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Erdös numbers are not the only case of interest in links among
people. For a **related website, where the vertices are
actors** and the links are provided by appearance in the same
movie, take a look at the Oracle of Bacon. Here
the central position of Paul Erdös is assumed by the **actor
Kevin Bacon**. Tim Hsu and David Grabiner have observed that since
**Dan Kleitman** actually appears (briefly) in and is a mathematical consultant
for the movie *Good Will Hunting*, Bacon has a combined
Erdös/Bacon number of 3, since Kleitman has Bacon number 2 (via
Minnie Driver, who was in *Sleepers* with Kevin Bacon) and
Erdös number 1. Bruce
Reznick is in a similar position, with an Erdös number of 1 and a
Bacon number (by virture of being an extra in *Pretty Maids All in a
Row* with Roddy
McDowall) of 2. In fact, according to the Oracle of Bacon site, Paul
Erdös himself has an official Bacon
number of 4, by virtue of the *N is a
Number* (a documentary about him), and lots of other mathematicians have finite
Bacon number through this film. **However, we have recently
discovered
that this is bogus, because the link, named Gene Patterson, is not the
same person in N is a
Number as in the film Box of Moonlight, where the link
supposedly lies. Thus it remains an open question as to what Paul
Erdös’s Bacon number is.**
In a similar vein, William Montbleau has a
site devoted
to links among

Click here
for a chuckle.

A serious look at the phenomenon of networks like these (often
referred to with the phrase *six degrees of separation*, in
reference to the idea, originating in Stanley Milgram's
research in the 1960s ("The Small World Problem", Psychology Today,
May 1967, 60-67), that you can connect (almost) any two people in the
world by a path of six acquaintances, as well as aplay and movie with that title
mildly
related to this concept) appears in *Nature*, 4 June 1998, Vol. 393, No.
6684, pp. 409 and 440.
See also a recent book by
**Duncan Watts** entitled Small
Worlds; Grossman’s review
of this book appears in the August, 2000
issue of The
American Mathematical Monthly.
(There is also an
audio
report on this from National Public Radio.)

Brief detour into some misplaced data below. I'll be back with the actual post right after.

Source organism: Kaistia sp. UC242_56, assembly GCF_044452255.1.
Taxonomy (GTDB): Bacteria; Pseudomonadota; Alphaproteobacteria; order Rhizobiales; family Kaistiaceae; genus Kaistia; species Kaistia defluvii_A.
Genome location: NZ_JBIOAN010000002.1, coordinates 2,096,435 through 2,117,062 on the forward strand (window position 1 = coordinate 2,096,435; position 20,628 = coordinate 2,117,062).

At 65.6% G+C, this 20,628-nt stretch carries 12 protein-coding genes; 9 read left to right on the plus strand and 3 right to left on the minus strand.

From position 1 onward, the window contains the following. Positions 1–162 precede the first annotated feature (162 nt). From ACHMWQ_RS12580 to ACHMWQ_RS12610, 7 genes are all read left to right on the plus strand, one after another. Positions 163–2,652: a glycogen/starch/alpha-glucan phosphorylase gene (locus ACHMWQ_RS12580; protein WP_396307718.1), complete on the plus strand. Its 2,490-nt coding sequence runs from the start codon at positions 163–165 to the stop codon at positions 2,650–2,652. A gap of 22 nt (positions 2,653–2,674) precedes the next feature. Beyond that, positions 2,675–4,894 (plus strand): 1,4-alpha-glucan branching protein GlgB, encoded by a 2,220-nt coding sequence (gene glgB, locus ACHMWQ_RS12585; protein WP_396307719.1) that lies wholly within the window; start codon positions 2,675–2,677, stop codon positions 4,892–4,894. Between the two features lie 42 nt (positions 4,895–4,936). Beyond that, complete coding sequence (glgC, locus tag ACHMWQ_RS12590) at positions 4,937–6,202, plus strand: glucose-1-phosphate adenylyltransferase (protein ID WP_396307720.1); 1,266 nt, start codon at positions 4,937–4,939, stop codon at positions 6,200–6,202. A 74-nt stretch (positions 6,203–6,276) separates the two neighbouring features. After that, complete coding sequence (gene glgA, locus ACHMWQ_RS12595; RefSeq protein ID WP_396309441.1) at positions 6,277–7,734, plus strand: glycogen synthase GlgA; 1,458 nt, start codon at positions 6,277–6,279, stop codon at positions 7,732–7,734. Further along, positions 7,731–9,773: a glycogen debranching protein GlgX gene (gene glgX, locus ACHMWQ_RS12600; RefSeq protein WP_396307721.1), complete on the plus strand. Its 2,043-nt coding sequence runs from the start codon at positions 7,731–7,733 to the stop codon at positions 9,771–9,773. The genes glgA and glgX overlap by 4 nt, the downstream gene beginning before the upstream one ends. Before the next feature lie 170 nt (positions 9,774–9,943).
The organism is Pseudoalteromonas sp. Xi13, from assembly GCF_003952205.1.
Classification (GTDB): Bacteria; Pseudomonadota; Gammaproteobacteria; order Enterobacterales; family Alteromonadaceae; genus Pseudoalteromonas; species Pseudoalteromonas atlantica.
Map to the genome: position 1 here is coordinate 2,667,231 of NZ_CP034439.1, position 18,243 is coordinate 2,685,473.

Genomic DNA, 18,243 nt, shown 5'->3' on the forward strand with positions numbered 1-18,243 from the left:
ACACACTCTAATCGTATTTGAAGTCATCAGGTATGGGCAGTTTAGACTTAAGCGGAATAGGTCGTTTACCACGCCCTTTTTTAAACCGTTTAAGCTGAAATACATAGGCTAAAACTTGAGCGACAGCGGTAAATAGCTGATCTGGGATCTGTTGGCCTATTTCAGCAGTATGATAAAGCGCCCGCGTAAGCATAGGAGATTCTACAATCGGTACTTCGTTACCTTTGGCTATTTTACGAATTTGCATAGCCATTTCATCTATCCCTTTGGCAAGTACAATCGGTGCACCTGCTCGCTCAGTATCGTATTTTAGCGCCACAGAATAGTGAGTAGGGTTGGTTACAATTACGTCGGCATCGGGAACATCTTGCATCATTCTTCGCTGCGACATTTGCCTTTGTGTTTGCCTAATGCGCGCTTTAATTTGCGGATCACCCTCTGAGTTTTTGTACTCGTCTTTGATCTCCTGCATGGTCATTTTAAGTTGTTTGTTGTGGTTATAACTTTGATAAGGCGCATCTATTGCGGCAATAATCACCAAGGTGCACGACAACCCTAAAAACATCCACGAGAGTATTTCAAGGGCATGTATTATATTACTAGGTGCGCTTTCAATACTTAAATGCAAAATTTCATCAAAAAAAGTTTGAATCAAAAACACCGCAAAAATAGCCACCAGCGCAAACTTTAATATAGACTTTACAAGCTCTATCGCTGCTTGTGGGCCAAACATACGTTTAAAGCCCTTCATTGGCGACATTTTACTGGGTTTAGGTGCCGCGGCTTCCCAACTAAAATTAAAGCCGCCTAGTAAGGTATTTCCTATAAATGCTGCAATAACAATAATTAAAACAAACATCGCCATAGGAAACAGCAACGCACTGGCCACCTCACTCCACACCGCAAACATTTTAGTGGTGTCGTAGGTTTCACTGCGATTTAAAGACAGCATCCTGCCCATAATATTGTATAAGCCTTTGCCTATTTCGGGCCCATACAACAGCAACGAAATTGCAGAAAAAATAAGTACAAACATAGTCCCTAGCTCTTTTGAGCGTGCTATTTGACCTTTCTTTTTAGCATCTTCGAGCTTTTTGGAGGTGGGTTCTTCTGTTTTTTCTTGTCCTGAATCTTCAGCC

See also this article in SIAM News. Much more
information along these lines is available on our page devoted to research on collaboration.

One can also argue that the **baseball player** who broke
Babe Ruth’s home run record, Henry L.
“Hank” Aaron, has a joint publication with Paul Erdös.
Carl Pomerance (now at
Dartmouth College), who
had
a long and fruitful collaboration with Paul, reports having a baseball
autographed by both of them, occasioned by their both having received
honorary degrees at Emory University in 1995 (it’s a long story,
having to do with a property of the numbers 714 and 715, reported by Carl
at the Paul Erdös memorial session held at the 1997 annual AMS/MAA
meeting in San Diego, and recounted in an article in the *Notices of the
American Mathematical Society*, January 1998, page 22, as well as
in an Ivar
Peterson article).

Somewhat related to the issue of collaboration in mathematical research
is the issue of **academic roots**. At least two academic
genealogical websites exist, which try to trace people’s academic
ancestors, one in mathematics,
and one in theoretical computer science
(which quickly gets back to mathematicians, of course).

The branch of mathematics dealing with the kinds of issues raised in
looking at collaboration and Erdös numbers is *graph theory*.
Here is a
link to some graph theory resources, including people, research, writings
(with some interesting statistics like the average number of papers per
author), conferences, and the famous Four Color Theorem. Graph theory was
one of Paul Erdös’s specialties, of course.

Kristina Pfaff-Harris has written a delightful article called “Six Degrees of Paul Erdös” for linux.com.

Dave Rusin has a Web page devoted to all the proper names that appear in the Mathematics Subject Classification, such as in "Kan extensions" or "Erdös problems".

URL = http://www.oakland.edu/enp/related.html

This page was last updated on August 12, 2005.

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